It should also be noted that, by clicking one of the selected thumbnail pictures (104 of FIG. 10 or 120-122 of FIG. 11) the window 100 or 100A is terminated and the picture properties screen as shown in FIGS. 12 or 13 fills the lower portion 62 of the sticker building screen. This picture properties screen will be seen to include the selected thumbnail picture at 131 and a user-interface tool 132 entitled “Effects” wherein a black-and-white or grayscale representation of the uploaded picture can be selected (by clicking on or not clicking on the indicated box), the colors of the picture can be reversed if “Negative” is selected (by clicking in the indicated box), and the brightness of the color can be increased by selecting (by clicking on) the “Brighten” feature. The scale user-interface tool 134, previously described, is also provided in the operating instruction portion 62 of the console screen with a % box being provided for selectively scaling the picture up or down (from 100%) to increase or decrease its size upon the face of the sticker canvas 70. As can be seen, the FIG. 13 representation 122 c of the user graphic is a result of a 30% scale factor being applied to the original image 122 a (FIG. 12).
 When the sticker has been completely built in accordance with the user's wishes, the user may push the save button 52 on the screen and a small window 140, as indicated in FIG. 14, appears. By clicking on “Ok” the sticker will be placed in the user's file (FIG. 2) in the server directories 40 and an XML code for the sticker will be created at the server as previously explained for loading into the database tables 41. The user may then create another sticker by starting the process over or he may terminate it and leave the program. The sticker as presented on the canvas 70 will be saved in the server database in its component parts and in different locations therein. Thus, the graphic images on the sticker will be separately stored in separate Java object files in the directories 40 and 42 (FIG. 2) and the XML code created by the Java servlet will fix the position of each of these objects on the completed canvas as well as recreate the text lines and fix their positions on the canvas in accordance with the framing rectangle pixel positions.
 If a sticker has been previously constructed on the system of the present invention by the user, he may retrieve it for printing or he may wish to make modifications or duplicates of the sticker which can then be modified to create a new sticker. This is accomplished initially by pressing the portfolio button 54 on the left hand side on the sticker building screen which causes the server programming to present the window “My Sticker Portfolio” as seen in FIG. 15. As is indicated in this window, each of the individual user's previously created stickers 161, 162, 163 is listed and, by clicking on any one of these indicated links, the appropriate sticker image can be brought up into the canvas location on the workspace area 60 of the console 50 screen. Upon the termination of the proceedings, and when the user decides that the appropriate and final design of the sticker has been achieved, the preview button 55 on the console can be clicked on to provide a window 170 as shown in FIG. 16 wherein the final low resolution version of the sticker image 70 will be presented for final approval by the user.
 A flow chart of the programming operations of the Java applet 34, as seen from the user's standpoint, is shown in FIG. 3 of the drawings. After login, i.e., calling up the server URL on the Web, the user will identify himself to permit the appropriate user directory 40 (FIG. 2) information to be addressed, or alternatively, the user will log in as a new user and create a new membership. The sticker or image building sequence of steps will be initiated with the appearance of the console screen as shown in FIG. 6. The user then either retrieves one of his prior saved sticker designs from the server database (FIG. 15) or creates a new sticker with a new canvas 70 on the computer display screen (FIG. 7). As seen in FIG. 3, the user may take his prior sticker design directly to the final processing steps or he may edit it following the same image creating steps as with a completely new sticker design Thus, editing will be seen to consist of the parallel/sequential steps of adding/editing text (FIG. 9), adding/editing shapes (FIG. 8), and adding/editing graphics either from the clip art gallery (FIG. 10) or from the user database (FIGS. 11 to 13). Upon completion of the editing process, the newly designed sticker can be saved (FIG. 14) and (1) the user can be returned to the “begin editing” step to create a new sticker; or (2) the user can print out a low resolution version of the sticker on his own printer, or (3) the user can purchase a sticker (or a number thereof) with the stickers being professionally printed in a high resolution format as saved in the server files as previously explained. This latter step will involve a conventional secure payment transaction and a final approval of the finished sticker design by the server. In assembling the high resolution image for final approval, the server will utilize the full size high resolution (e.g., TIFF or EPS) clip art images. The user uploaded images will be converted to the final high resolution format that is chosen by the user. The text and shape components of the sticker can be scaled up to the appropriate size and chosen high resolution using conventional vector scaling programming. The final high resolution image of the sticker will then be finally approved for both content and quality by the server so that the finished sticker image can be sent to the printer for professional printing.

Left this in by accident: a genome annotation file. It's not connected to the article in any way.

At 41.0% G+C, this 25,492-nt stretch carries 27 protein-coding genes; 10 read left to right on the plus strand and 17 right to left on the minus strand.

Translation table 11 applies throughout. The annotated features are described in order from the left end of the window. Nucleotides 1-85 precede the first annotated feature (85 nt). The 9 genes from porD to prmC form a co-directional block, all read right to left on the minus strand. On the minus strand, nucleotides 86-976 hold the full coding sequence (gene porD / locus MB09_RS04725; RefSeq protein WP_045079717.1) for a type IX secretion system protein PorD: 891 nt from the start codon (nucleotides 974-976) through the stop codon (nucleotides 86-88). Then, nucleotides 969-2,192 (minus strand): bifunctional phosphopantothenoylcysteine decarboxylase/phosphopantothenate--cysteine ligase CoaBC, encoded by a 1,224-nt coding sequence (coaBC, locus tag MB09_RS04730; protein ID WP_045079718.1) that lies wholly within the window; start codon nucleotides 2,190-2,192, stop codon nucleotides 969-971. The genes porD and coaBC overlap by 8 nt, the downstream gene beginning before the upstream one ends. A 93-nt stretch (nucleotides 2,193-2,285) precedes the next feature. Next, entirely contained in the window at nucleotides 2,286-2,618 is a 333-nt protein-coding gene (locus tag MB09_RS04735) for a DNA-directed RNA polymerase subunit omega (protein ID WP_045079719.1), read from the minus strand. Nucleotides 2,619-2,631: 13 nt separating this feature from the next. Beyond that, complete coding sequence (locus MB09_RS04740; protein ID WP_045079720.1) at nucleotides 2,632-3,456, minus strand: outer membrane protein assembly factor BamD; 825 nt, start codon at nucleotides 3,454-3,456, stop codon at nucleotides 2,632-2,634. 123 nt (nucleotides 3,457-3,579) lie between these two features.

FIG. 5 is a flow chart of the previously described process of the present invention as seen from the server which particularly utilizes the servlets 35 (FIG. 2) that control the programming and file exchange at the server. Thus, a servlet will take each of the images that form one of the component parts of the complete sticker design (text lines, shapes, user uploaded images, server clip art images) and translate that image into an XML file by using the appropriate tags to properly define the image, its color, font, style, etc., its location in a server directory if it is a stored graphic, and its particular pixel location on the sticker canvas. The XML data file for each sticker created will then be stored in the database tables 41 (FIG. 2) in the form as set forth in the manner illustrated in FIG. 4. When the server is requested to download a sticker to a user computer, a servlet will interpret the appropriate XML file and reconstruct the image using one or more downloaded images from the directories 40,42 if necessary. The Java objects created by the servlet will then be loaded into the applet 34 and downloaded to the user. Alternatively, the servlet may render a high resolution image by using the high resolution image files from the directories 40,42 which is sent to a server computer screen for approval as a high resolution (300 dpi minimum) image that can be sent to a final printing operation.
 Although the best modes contemplated for carrying out the present invention have been herein shown and described, it will be apparent that other modifications and variations may be made without departing from what is regarded to be the subject matter of the invention.
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|6 Feb 2006||AS||Assignment|
Owner name: PEERIMAGE, INC., CALIFORNIA
Free format text: ASSIGNMENT OF ASSIGNORS INTEREST;ASSIGNORS:MACK, STEPHEN T.;PIERCE, DONALD J.;REEL/FRAME:017524/0888
Effective date: 20060201
|23 Nov 2009||REMI||Maintenance fee reminder mailed|
|18 Apr 2010||LAPS||Lapse for failure to pay maintenance fees|
|8 Jun 2010||FP||Expired due to failure to pay maintenance fee|
Effective date: 20100418